Steven Dinnie speaks to Stevie Jukes, guitarist and vocalist from indie rock band Vigo Thieves, ahead of their performance at T in the Park.

The end of term at Queen Margaret University, Edinburgh was celebrated with an all-day party, at the centre of which was the Edinburgh leg of the T in the Park 20th anniversary roadshow. As the weather held, unsigned indie-rockers Vigo Thieves played their anthemic stadium tunes from an open-top bus. Their rock, reminiscent of U2, felt unconstrained and even from the heights of their vehicular staging, they feel at once personal and epic. What tunes like Heartbeats lack in originality is made up for by how completely they fill the whole open-air space. Vigo Thieves’ euphoric alternative sound fits perfectly with the bittersweet cocktail of emotions of an end of term. Vigo Thieves are rising stars, though as yet unsigned, they have big gigs coming up in Glasgow, have been garnering ‘one-to-watch’ recommendations in the national press and of course are playing T in the Park in its 20th year.

You just finished your set on top of the bus, have you ever played a gig on public transport before?

Nope, it’s the first time. I’ll phone my mum to tell her I’ve made it. It was a bit windy, it sounds crazy but it was just good to get out and play.

I went up there to take a few photos and it was so cramped!

Very tight. Especially when we’ve got quite a big set up now. Chris had to make do with just one keyboard, usually he has two. We’ve got a travelling saxophone player we couldn’t bring because it was too tight. It was really cramped.

You’ve been going from strength to strength, with tons of people saying you’re the one to watch. What’s next for Vigo Thieves?

At the moment we’ve got a new video and single coming out at the end of this month and then we’ll be doing touring over the summer and the festival period. We’ll be releasing our new EP, Heart and Soul Part III in August.

The sort of music you play is stadium rock, kind of anthemic stuff; do you think it benefits from being open air?

Definitely, last year when we played T in the Park, the tent was absolutely packed out. That’s where we wanted to be and that’s the kind of songs we try to write. We feel they’re for bigger stages and festivals. Earlier this year we did two nights at King Tut’s. It’s indoors and it’s not a particularly large venue but there was a festival atmosphere. We kind of get that but I think it’s the songs we play that help us get that feedback and that vibe. It’s triumph and it’s everybody relaxing.

I can’t think of too many bands in Scotland at the moment the play the music you play. Do you find it’s harder or easier to get gigs being unique?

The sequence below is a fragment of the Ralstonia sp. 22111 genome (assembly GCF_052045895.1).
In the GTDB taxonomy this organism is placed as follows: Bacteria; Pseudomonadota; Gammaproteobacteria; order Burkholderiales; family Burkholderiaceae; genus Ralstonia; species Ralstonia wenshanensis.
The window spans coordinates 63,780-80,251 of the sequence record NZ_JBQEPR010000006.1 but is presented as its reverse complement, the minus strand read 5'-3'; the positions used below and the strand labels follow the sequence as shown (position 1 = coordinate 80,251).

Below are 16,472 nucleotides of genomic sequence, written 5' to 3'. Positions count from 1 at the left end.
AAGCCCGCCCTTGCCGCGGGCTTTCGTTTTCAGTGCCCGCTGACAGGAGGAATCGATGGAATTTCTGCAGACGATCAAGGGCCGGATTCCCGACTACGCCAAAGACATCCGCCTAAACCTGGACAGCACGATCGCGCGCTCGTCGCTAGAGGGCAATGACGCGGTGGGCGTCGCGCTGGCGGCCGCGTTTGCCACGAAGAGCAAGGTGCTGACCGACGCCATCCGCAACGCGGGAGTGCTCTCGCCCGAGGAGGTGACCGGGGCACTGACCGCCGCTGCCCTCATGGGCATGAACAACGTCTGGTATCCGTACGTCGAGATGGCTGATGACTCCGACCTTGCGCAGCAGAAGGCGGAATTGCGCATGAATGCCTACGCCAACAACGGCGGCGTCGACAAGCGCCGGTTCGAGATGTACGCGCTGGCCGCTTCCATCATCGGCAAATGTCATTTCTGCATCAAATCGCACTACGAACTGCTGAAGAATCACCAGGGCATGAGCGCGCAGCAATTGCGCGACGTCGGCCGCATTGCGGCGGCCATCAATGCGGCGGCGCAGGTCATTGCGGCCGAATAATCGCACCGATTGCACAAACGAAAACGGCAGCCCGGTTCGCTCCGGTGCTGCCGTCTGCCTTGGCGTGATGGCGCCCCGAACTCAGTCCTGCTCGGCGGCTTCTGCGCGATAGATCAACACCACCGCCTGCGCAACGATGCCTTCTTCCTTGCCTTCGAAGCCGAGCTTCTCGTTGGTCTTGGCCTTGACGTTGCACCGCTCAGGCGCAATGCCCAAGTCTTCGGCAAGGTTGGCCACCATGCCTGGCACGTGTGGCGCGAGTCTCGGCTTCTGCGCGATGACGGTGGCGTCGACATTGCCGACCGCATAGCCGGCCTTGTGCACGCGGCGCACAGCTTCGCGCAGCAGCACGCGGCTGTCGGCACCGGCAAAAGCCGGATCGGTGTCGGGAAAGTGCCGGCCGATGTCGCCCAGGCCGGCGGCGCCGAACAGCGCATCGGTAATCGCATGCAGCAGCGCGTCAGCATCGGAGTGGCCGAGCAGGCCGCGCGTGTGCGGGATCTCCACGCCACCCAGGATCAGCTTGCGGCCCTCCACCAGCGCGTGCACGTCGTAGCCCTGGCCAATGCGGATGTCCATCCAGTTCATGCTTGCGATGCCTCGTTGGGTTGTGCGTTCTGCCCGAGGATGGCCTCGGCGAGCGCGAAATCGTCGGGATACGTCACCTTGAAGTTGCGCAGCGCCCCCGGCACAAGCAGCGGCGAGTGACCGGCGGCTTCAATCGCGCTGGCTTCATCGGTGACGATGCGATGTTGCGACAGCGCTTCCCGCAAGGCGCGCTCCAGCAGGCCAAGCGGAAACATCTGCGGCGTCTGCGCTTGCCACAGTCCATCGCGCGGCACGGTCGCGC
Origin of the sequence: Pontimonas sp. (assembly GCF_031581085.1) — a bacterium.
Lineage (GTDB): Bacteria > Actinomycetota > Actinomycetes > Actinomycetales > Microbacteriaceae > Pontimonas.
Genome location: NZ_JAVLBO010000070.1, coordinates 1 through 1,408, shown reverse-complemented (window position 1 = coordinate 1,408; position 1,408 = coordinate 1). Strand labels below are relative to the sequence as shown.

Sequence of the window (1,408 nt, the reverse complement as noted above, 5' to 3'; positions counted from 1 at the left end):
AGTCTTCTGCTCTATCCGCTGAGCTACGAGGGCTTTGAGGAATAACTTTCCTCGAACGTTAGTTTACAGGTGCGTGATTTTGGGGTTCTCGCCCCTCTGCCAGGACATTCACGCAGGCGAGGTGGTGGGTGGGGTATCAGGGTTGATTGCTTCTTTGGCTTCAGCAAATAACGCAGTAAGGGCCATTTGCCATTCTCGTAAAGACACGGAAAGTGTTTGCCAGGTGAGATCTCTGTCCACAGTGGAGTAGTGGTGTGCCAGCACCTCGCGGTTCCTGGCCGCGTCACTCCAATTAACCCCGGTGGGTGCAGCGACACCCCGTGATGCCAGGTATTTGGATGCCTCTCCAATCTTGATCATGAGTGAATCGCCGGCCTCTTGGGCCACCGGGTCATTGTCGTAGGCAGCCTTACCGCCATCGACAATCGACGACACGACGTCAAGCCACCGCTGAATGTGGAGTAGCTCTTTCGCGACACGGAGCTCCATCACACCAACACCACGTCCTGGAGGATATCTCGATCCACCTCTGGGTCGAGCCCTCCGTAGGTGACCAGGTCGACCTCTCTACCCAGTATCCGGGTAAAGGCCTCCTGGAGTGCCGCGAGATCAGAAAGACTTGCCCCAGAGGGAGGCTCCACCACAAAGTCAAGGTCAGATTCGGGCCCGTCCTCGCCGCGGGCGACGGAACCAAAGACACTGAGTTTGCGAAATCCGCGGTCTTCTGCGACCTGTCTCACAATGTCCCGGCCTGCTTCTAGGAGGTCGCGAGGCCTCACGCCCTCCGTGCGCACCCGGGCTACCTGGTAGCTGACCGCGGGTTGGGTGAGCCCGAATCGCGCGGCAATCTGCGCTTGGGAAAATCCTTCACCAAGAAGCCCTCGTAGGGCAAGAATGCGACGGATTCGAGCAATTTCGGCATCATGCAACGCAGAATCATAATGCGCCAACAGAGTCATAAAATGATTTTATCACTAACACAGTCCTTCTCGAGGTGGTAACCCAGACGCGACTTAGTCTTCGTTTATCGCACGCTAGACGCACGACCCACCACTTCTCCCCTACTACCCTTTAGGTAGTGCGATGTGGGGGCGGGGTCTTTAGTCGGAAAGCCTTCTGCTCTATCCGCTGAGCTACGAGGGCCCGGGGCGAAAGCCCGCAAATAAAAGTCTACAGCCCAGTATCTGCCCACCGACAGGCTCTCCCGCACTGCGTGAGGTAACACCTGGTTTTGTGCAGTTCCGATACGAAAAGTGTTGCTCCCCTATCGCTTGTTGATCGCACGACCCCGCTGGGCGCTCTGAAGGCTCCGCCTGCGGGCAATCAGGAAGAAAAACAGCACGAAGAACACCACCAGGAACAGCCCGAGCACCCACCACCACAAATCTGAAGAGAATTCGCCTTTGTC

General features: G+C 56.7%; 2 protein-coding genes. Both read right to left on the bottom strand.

I think one thing we don’t shy away from is that we’re very commercial. We have no apologies, we’re very radio friendly and don’t try to shy away from it. I think all of the bands try and go left-field and try to have an image before they think about writing a song. It should be the other way about. I think that’s one thing that benefits us, as you said, there aren’t any other bands up here playing the sort of music we play. That’s good for us because more people are paying attention.

Do you find you get a big international response?

If you look back at some of the stats and feedback on Facebook and Youtube it’s grown. We had people from Chicago email last week about publishing, we had people from Spain, Slovenia, Italy, looking for the rights to publish our stuff and playing it on the radio over there. It’s getting there, the music is reaching different places.

You’ve mentioned the radio, do you find you use it?

If you’re an unsigned band you get played on a Sunday on the radio. You get Ally McCrae BBC Introducing, there are BBC Radio One spots, XFM, Capital FM. Hopefully over the summer with the new songs, we can hopefully work on getting plays. As an unsigned band those spots are hard to get.

Do you find Facebook or Youtube is better for getting your message out?

The big thing for us is that we’re definitely hands-on with the social media side of things. It’s something we work quite hard on. A lot of Youtube videos we work really hard on so that first of all people see something that’ll engage them and then the song backs it up. Youtube certainly plays a massive part in getting our music out there.

Do you have any plans for albums?

After this third EP comes out then we’re gonna pick the ten best tracks off the three and then release it as an album. Probably just before Christmas.

Apart from T in the Park, where is your next gig?

The next big thing we’ve got is The Arches. Following on from the two sold-out nights at King Tut’s we wanted to go bigger and better so we planned a headline gig at the Arches on the 7th of September which should be our biggest show. We’re confident it’s going to sell out, but we’re keen to get it sold out fast to let everybody know we’re stepping up.

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